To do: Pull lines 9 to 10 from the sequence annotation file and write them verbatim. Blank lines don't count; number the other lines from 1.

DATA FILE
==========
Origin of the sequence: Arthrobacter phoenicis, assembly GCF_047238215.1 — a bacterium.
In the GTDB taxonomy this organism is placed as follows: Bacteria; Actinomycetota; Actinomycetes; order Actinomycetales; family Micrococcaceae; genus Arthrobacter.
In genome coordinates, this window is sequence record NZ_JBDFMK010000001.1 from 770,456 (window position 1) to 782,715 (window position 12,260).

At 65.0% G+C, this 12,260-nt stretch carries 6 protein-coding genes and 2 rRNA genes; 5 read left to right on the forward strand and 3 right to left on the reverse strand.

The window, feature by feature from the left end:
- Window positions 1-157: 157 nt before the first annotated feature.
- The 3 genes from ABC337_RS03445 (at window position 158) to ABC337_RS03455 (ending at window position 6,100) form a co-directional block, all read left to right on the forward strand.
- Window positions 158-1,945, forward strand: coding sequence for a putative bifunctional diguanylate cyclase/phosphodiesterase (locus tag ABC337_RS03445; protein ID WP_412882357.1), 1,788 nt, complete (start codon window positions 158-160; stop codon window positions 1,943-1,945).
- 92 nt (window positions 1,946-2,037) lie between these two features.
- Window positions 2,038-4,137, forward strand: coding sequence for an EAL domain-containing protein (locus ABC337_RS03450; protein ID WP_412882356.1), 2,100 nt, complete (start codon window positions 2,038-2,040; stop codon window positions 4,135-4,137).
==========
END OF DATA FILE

- 92 nt (window positions 1,946-2,037) lie between these two features.
- Window positions 2,038-4,137, forward strand: coding sequence for an EAL domain-containing protein (locus ABC337_RS03450; protein ID WP_412882356.1), 2,100 nt, complete (start codon window positions 2,038-2,040; stop codon window positions 4,135-4,137).